Right? Yeah, I'm all good now. Yeah. OK, right. And then it's just kind of led to where we are now. So but to answer your question, she does have a therapist. She meets over Zoome OK, maybe once a month.
So here's here's your next move. And and I'm, I'm telling you this, this is what I would do if I was in the same situation with the woman I love, the woman that I really want to be. Well, and I. I see her on a path to destruction. Right.
I would tell her that I and I would do this while I'm holding her hands.
Right. So she feels you I would let her know that you are real. You're terrified. That's the best word I can tell you, that you're terrified. You're scared for her and about her. And she's going try to make you feel better. She's going to go into paramedic mode. She's good at that. That's what she does. She goes into people's hardest moments and brings the the noise level down and helps them there. And then I want you to ask her for permission to join her in her next session, her next counseling session, because you are worried about the Xanax and the sneaky behavior and the hiding behavior.
And here's what you can do in a beautiful, vulnerable way that is also truthful and honoring to her. You can tell her that you are struggling with hearing her, hearing her stories is true that you are having for us. You are having concerns and doubts and fears. So you're not going to call her a liar, but you're going to let her know. I'm starting to struggle with these doubts and I don't want we're a year end. I don't want our relationship to get any more cracks in the foundation that needs to.
I want to join you with your counselor. I want to let your counselor know what's going on. I want to be on the same page together. I'm not helping you by giving you a bunch of new rules and a bunch of new behaviors that you've got to start showing me. I'm not helping, but I don't have the tools to to do this on my own. I want to join you. And that's when you are going to ask if she let you do this, then you're going to talk openly and candidly with the counselor and the counselor is going to give you some very real and direct strategies and tools.
And if the counselor doesn't and says something dumb like, well, what do you think, then I want you to find another counselor or find a marriage counselor on Zoome, and then you both are going to go do that.
You're going to be vulnerable here on two different counts. Number one, you're going to ask her for something. That you need and she might tell, you know, and if she says, you cannot join my counseling session, I refuse, then every alarm bell you have should go off about the status and safety of your relationship.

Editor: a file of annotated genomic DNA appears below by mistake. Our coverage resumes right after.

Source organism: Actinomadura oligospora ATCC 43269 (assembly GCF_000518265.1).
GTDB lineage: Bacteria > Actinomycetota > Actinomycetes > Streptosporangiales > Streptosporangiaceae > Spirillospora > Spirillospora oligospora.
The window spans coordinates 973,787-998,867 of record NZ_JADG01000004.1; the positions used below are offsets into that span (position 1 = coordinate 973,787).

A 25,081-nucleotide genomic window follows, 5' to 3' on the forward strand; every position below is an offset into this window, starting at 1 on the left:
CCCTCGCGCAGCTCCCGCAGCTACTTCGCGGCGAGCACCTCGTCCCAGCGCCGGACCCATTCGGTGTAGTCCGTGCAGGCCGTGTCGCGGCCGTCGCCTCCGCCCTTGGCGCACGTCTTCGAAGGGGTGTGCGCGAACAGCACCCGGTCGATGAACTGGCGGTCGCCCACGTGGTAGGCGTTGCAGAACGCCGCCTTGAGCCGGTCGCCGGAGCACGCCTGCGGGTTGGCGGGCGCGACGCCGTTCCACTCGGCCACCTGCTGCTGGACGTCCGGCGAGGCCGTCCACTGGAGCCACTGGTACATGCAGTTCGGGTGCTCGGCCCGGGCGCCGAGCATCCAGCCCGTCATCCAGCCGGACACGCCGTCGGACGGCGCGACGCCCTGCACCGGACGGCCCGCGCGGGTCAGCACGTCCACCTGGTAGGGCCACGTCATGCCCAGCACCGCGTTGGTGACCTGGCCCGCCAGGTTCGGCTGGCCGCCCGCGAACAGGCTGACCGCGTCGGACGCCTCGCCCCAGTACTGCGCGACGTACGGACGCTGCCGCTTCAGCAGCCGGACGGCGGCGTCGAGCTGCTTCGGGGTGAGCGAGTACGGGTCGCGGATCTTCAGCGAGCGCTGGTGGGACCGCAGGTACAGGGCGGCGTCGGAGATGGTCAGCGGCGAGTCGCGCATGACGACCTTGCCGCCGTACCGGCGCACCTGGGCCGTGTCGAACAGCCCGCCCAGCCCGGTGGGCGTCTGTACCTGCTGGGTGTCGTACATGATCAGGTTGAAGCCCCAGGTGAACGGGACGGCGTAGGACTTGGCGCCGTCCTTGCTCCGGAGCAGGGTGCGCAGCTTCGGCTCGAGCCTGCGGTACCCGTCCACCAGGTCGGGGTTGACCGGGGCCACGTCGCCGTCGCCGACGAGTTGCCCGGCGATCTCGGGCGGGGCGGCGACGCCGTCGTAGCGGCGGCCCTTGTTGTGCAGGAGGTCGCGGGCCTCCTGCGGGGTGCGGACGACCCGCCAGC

And the second thing is this man, she's been through the wringer before and she understands the trajectory she's on cognitively. It's just that that spiritual part, that addiction demon man is mean, mean, mean, right and gnarly.
And hopefully your counselor, Yarl's counselor, her counselor, will walk you through a series of really hard boundaries that you're going to hold hard, hard, hard, and is going to give you some tools on how to hold your wife with a lot.
A lot. A lot of grace.
OK. So I don't want to, again, be an alarmist, your situation is real rough right now, brother, and your wife situation is rough and scary and she's headed not in a good direction.
And again, if you're listening this and you're like, dude, she took three Xanax, chill out. She got like ten Xanax from some due to work. What is your problem? When you have a history of addiction. When you are in a helping profession on top of a graduate school, a challenging graduate school program, at that moment, those demons come calling and it starts with one and it starts with two and three. And then it starts with the I'm just going to steal these from my husband and I'll tell him about it later and see how on a test the water there.
Oh, he was kind of cool. He forgave me. Cool. I'm going to have another one. I'm going to tell me about this one, but I'm only going to come out every fifth one.
And now we're setting up new rhythms to our day.
We are lying as a regular part of life and the stress never gets dealt with. The pain never gets dealt with. The connection starts to fracture. And Fisher with the dishonesty and suddenly, man, you are full blown over your head again. The only way through addiction is through connection with other people. And that's what makes addiction so evil, is there's so many barriers to keep you from having to connect and it just loops on itself.
And so, hey, Jordan, I want you to have that hard conversation with her. I want you to ask if you can join her and speak openly with her counselor on her behalf, on your behalf.